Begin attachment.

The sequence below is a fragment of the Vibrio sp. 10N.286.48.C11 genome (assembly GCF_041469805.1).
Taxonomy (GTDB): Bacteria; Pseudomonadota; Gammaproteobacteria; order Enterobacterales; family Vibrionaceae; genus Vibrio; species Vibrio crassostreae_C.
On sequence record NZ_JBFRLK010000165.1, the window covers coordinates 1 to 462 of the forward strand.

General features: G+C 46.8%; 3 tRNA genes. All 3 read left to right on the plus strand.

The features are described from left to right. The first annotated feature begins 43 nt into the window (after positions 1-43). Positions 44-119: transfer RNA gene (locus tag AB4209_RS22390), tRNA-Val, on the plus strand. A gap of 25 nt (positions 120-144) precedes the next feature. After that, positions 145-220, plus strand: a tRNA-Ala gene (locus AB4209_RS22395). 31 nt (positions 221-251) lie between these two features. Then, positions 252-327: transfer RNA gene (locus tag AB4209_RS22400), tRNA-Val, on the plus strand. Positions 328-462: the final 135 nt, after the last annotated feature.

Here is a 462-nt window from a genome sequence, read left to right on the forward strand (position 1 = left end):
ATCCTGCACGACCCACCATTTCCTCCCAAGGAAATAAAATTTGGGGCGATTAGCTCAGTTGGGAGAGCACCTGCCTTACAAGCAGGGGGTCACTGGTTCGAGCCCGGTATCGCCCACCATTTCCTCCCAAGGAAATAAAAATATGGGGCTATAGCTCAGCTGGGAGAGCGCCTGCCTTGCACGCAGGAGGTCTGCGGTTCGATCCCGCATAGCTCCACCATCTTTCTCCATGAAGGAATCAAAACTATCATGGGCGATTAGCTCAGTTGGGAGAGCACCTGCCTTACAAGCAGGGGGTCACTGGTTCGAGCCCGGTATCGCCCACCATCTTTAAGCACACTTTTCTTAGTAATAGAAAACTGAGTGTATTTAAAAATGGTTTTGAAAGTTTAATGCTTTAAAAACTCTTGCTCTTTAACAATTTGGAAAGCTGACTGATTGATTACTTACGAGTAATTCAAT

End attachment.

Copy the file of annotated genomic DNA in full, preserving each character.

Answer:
The sequence below is a fragment of the Vibrio sp. 10N.286.48.C11 genome (assembly GCF_041469805.1).
Taxonomy (GTDB): Bacteria; Pseudomonadota; Gammaproteobacteria; order Enterobacterales; family Vibrionaceae; genus Vibrio; species Vibrio crassostreae_C.
On sequence record NZ_JBFRLK010000165.1, the window covers coordinates 1 to 462 of the forward strand.

General features: G+C 46.8%; 3 tRNA genes. All 3 read left to right on the plus strand.

The features are described from left to right. The first annotated feature begins 43 nt into the window (after positions 1-43). Positions 44-119: transfer RNA gene (locus tag AB4209_RS22390), tRNA-Val, on the plus strand. A gap of 25 nt (positions 120-144) precedes the next feature. After that, positions 145-220, plus strand: a tRNA-Ala gene (locus AB4209_RS22395). 31 nt (positions 221-251) lie between these two features. Then, positions 252-327: transfer RNA gene (locus tag AB4209_RS22400), tRNA-Val, on the plus strand. Positions 328-462: the final 135 nt, after the last annotated feature.

Here is a 462-nt window from a genome sequence, read left to right on the forward strand (position 1 = left end):
ATCCTGCACGACCCACCATTTCCTCCCAAGGAAATAAAATTTGGGGCGATTAGCTCAGTTGGGAGAGCACCTGCCTTACAAGCAGGGGGTCACTGGTTCGAGCCCGGTATCGCCCACCATTTCCTCCCAAGGAAATAAAAATATGGGGCTATAGCTCAGCTGGGAGAGCGCCTGCCTTGCACGCAGGAGGTCTGCGGTTCGATCCCGCATAGCTCCACCATCTTTCTCCATGAAGGAATCAAAACTATCATGGGCGATTAGCTCAGTTGGGAGAGCACCTGCCTTACAAGCAGGGGGTCACTGGTTCGAGCCCGGTATCGCCCACCATCTTTAAGCACACTTTTCTTAGTAATAGAAAACTGAGTGTATTTAAAAATGGTTTTGAAAGTTTAATGCTTTAAAAACTCTTGCTCTTTAACAATTTGGAAAGCTGACTGATTGATTACTTACGAGTAATTCAAT